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gawk: Splitting By Content

 
 4.7 Defining Fields by Content
 ==============================
 
 This minor node discusses an advanced feature of 'gawk'.  If you are a
 novice 'awk' user, you might want to skip it on the first reading.
 
    Normally, when using 'FS', 'gawk' defines the fields as the parts of
 the record that occur in between each field separator.  In other words,
 'FS' defines what a field _is not_, instead of what a field _is_.
 However, there are times when you really want to define the fields by
 what they are, and not by what they are not.
 
    The most notorious such case is so-called "comma-separated values"
 (CSV) data.  Many spreadsheet programs, for example, can export their
 data into text files, where each record is terminated with a newline,
 and fields are separated by commas.  If commas only separated the data,
 there wouldn't be an issue.  The problem comes when one of the fields
 contains an _embedded_ comma.  In such cases, most programs embed the
 field in double quotes.(1)  So, we might have data like this:
 
      Robbins,Arnold,"1234 A Pretty Street, NE",MyTown,MyState,12345-6789,USA
 
    The 'FPAT' variable offers a solution for cases like this.  The value
 of 'FPAT' should be a string that provides a regular expression.  This
 regular expression describes the contents of each field.
 
    In the case of CSV data as presented here, each field is either
 "anything that is not a comma," or "a double quote, anything that is not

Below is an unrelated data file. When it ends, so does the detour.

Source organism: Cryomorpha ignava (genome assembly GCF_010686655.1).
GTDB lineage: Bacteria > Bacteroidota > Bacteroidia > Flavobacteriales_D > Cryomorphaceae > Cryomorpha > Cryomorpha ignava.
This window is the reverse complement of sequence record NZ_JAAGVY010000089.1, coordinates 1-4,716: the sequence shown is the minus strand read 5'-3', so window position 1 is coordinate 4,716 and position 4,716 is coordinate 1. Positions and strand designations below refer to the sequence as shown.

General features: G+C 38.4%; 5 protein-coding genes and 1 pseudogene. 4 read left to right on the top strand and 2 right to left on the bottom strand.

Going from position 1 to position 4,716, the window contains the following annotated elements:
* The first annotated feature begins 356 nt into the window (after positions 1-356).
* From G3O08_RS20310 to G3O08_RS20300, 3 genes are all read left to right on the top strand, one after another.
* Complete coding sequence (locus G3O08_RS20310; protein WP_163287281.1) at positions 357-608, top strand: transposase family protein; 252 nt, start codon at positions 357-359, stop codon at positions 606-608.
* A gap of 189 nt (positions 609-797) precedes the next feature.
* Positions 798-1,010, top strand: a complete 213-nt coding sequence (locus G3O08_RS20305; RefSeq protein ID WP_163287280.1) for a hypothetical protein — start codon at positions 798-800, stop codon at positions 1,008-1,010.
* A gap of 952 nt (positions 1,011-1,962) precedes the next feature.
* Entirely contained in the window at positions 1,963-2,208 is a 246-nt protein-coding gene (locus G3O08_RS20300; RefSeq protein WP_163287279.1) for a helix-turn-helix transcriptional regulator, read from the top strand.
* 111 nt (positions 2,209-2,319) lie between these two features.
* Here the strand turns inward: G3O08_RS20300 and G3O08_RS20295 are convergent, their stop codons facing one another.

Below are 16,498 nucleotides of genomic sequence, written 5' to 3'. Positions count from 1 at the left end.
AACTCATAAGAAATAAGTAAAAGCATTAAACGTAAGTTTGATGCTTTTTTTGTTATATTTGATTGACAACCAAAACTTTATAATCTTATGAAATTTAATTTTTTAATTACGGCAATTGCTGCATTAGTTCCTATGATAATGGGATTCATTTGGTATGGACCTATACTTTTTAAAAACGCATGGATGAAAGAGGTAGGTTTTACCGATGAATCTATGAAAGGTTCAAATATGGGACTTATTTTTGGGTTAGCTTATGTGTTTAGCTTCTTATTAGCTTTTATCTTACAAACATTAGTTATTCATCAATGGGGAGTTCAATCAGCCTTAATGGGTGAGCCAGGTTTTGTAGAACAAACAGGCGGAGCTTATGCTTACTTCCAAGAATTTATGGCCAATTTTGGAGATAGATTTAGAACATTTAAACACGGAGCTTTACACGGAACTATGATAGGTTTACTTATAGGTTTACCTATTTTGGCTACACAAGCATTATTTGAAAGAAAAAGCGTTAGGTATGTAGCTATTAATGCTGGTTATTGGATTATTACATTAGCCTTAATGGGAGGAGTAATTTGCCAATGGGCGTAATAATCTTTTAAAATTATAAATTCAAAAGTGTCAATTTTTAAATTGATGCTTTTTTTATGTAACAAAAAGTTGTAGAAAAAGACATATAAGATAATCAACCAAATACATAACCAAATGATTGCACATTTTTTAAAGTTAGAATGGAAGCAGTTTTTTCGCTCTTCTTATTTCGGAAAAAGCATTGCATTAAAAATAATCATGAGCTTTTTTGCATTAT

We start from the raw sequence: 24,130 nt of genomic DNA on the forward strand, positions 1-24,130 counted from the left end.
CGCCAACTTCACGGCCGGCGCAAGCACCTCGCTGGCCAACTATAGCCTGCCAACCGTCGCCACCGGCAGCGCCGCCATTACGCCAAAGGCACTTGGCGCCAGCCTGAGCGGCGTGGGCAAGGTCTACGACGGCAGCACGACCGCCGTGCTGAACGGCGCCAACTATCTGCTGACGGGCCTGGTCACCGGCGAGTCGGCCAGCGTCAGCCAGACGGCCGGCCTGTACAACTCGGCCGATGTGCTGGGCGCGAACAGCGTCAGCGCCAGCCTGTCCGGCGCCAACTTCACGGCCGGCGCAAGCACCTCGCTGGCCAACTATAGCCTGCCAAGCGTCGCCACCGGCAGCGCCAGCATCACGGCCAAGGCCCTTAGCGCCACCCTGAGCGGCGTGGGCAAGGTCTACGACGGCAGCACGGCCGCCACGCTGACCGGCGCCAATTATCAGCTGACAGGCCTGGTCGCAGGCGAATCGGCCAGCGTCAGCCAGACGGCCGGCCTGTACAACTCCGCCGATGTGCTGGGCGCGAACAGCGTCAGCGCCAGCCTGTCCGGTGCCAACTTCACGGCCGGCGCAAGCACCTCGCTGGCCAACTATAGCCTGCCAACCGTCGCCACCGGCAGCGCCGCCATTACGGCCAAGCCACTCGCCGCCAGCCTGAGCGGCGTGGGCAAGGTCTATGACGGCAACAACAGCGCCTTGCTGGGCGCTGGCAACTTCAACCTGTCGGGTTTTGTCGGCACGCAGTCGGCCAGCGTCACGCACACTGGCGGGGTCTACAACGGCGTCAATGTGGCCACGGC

a double quote, and a closing double quote."  If written as a regular
 expression constant (⇒Regexp), we would have
 '/([^,]+)|("[^"]+")/'.  Writing this as a string requires us to escape
 the double quotes, leading to:
 
      FPAT = "([^,]+)|(\"[^\"]+\")"
 
    Putting this to use, here is a simple program to parse the data:
 
      BEGIN {
          FPAT = "([^,]+)|(\"[^\"]+\")"
      }
 
      {
          print "NF = ", NF
          for (i = 1; i <= NF; i++) {
              printf("$%d = <%s>\n", i, $i)
          }
      }
 
    When run, we get the following:
 
      $ gawk -f simple-csv.awk addresses.csv
      NF =  7
      $1 = <Robbins>
      $2 = <Arnold>
      $3 = <"1234 A Pretty Street, NE">
      $4 = <MyTown>
      $5 = <MyState>
      $6 = <12345-6789>
      $7 = <USA>
 
    Note the embedded comma in the value of '$3'.
 
    A straightforward improvement when processing CSV data of this sort
 would be to remove the quotes when they occur, with something like this:
 
      if (substr($i, 1, 1) == "\"") {
          len = length($i)
          $i = substr($i, 2, len - 2)    # Get text within the two quotes
      }
 
    As with 'FS', the 'IGNORECASE' variable (⇒User-modified)
 affects field splitting with 'FPAT'.
 
    Assigning a value to 'FPAT' overrides field splitting with 'FS' and
 with 'FIELDWIDTHS'.
 
      NOTE: Some programs export CSV data that contains embedded newlines
      between the double quotes.  'gawk' provides no way to deal with
      this.  Even though a formal specification for CSV data exists,
      there isn't much more to be done; the 'FPAT' mechanism provides an
      elegant solution for the majority of cases, and the 'gawk'
      developers are satisfied with that.
 
    As written, the regexp used for 'FPAT' requires that each field
 contain at least one character.  A straightforward modification
 (changing the first '+' to '*') allows fields to be empty:
 
      FPAT = "([^,]*)|(\"[^\"]+\")"
 
    Finally, the 'patsplit()' function makes the same functionality
 available for splitting regular strings (⇒String Functions).
 
    ---------- Footnotes ----------
 
    (1) The CSV format lacked a formal standard definition for many
 years.  RFC 4180 (http://www.ietf.org/rfc/rfc4180.txt) standardizes the
 most common practices.
 
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